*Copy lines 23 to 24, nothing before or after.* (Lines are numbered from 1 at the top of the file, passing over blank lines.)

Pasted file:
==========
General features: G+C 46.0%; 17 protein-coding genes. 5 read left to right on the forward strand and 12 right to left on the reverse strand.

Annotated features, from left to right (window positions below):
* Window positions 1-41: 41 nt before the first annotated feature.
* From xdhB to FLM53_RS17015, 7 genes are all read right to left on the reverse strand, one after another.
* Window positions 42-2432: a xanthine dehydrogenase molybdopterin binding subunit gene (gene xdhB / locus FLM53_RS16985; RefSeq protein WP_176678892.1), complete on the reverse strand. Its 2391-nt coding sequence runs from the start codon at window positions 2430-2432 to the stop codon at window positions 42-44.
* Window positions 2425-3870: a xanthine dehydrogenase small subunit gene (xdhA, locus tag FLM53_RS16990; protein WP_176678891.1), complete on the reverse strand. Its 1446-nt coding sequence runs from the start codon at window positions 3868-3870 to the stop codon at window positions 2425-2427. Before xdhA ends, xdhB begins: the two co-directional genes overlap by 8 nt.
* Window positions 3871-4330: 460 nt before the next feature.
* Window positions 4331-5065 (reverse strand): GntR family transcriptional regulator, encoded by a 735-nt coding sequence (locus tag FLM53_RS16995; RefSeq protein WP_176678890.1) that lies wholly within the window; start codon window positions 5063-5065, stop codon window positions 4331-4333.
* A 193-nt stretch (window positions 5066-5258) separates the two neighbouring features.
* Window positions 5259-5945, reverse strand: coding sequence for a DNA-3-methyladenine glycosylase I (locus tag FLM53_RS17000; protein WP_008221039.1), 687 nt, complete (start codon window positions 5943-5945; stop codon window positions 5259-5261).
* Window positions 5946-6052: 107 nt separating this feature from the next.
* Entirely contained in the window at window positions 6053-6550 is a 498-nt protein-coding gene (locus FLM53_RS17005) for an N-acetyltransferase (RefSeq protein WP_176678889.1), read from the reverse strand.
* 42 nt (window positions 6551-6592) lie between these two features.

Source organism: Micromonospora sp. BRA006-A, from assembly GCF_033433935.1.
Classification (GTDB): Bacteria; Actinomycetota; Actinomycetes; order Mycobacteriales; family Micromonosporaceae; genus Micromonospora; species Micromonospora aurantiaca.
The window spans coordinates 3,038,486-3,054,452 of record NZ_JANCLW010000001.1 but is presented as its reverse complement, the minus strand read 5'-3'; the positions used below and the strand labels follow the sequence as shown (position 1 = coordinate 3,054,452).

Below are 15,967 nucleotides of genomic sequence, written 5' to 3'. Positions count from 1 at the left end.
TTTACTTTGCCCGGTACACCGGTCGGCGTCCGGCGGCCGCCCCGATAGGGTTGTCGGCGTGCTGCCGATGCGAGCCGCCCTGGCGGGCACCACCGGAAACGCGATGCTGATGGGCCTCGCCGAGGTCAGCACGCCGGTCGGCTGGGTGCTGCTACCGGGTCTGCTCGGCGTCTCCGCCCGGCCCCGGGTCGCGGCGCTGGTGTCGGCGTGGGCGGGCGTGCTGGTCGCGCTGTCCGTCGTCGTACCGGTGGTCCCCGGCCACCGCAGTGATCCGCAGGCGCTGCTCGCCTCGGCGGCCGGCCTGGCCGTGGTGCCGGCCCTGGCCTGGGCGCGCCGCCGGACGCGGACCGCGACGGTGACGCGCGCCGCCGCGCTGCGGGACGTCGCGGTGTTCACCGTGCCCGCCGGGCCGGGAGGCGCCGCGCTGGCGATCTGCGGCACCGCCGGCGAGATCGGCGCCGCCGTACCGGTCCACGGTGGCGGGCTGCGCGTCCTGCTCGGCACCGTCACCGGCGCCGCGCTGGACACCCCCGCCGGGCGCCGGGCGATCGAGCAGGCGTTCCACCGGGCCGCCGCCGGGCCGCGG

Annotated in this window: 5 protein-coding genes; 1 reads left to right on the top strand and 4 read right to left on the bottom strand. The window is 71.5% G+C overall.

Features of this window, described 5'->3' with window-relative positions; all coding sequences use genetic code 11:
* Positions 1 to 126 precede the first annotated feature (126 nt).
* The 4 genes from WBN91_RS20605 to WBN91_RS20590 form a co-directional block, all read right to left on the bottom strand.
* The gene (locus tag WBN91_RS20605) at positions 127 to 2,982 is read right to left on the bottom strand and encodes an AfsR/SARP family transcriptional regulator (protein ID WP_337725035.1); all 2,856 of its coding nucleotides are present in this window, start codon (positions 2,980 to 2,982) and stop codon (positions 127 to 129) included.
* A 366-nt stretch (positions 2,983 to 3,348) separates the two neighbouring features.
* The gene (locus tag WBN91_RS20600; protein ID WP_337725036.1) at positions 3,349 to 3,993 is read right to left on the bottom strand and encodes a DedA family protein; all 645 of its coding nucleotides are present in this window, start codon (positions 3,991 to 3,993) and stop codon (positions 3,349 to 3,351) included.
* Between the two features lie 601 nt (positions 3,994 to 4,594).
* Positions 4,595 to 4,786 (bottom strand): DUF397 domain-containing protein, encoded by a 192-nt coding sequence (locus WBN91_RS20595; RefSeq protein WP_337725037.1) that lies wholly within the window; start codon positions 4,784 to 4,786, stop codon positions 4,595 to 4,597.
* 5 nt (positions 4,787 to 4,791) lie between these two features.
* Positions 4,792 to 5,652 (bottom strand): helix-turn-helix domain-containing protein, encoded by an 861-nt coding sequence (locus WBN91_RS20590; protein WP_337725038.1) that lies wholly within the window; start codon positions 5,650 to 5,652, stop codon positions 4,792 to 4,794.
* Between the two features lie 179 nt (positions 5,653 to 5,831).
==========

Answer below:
* The gene (locus tag WBN91_RS20605) at positions 127 to 2,982 is read right to left on the bottom strand and encodes an AfsR/SARP family transcriptional regulator (protein ID WP_337725035.1); all 2,856 of its coding nucleotides are present in this window, start codon (positions 2,980 to 2,982) and stop codon (positions 127 to 129) included.
* A 366-nt stretch (positions 2,983 to 3,348) separates the two neighbouring features.